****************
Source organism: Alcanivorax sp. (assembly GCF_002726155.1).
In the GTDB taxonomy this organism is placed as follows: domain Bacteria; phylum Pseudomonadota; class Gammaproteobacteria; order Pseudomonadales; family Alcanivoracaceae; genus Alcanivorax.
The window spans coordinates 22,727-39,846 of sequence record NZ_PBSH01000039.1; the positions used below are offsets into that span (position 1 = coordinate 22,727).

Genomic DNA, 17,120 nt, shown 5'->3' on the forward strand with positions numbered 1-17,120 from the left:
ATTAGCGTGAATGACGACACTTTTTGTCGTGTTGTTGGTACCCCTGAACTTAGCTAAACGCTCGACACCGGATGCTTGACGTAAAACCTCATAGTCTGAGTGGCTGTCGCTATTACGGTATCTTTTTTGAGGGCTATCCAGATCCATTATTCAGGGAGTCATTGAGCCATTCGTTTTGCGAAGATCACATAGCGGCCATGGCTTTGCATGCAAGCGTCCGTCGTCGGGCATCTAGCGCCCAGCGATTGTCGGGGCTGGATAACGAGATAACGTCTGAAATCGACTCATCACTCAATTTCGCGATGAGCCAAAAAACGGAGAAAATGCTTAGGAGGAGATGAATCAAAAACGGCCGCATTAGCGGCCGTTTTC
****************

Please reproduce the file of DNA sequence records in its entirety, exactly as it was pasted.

Source organism: Alcanivorax sp. (assembly GCF_002726155.1).
In the GTDB taxonomy this organism is placed as follows: domain Bacteria; phylum Pseudomonadota; class Gammaproteobacteria; order Pseudomonadales; family Alcanivoracaceae; genus Alcanivorax.
The window spans coordinates 22,727-39,846 of sequence record NZ_PBSH01000039.1; the positions used below are offsets into that span (position 1 = coordinate 22,727).

Genomic DNA, 17,120 nt, shown 5'->3' on the forward strand with positions numbered 1-17,120 from the left:
ATTAGCGTGAATGACGACACTTTTTGTCGTGTTGTTGGTACCCCTGAACTTAGCTAAACGCTCGACACCGGATGCTTGACGTAAAACCTCATAGTCTGAGTGGCTGTCGCTATTACGGTATCTTTTTTGAGGGCTATCCAGATCCATTATTCAGGGAGTCATTGAGCCATTCGTTTTGCGAAGATCACATAGCGGCCATGGCTTTGCATGCAAGCGTCCGTCGTCGGGCATCTAGCGCCCAGCGATTGTCGGGGCTGGATAACGAGATAACGTCTGAAATCGACTCATCACTCAATTTCGCGATGAGCCAAAAAACGGAGAAAATGCTTAGGAGGAGATGAATCAAAAACGGCCGCATTAGCGGCCGTTTTC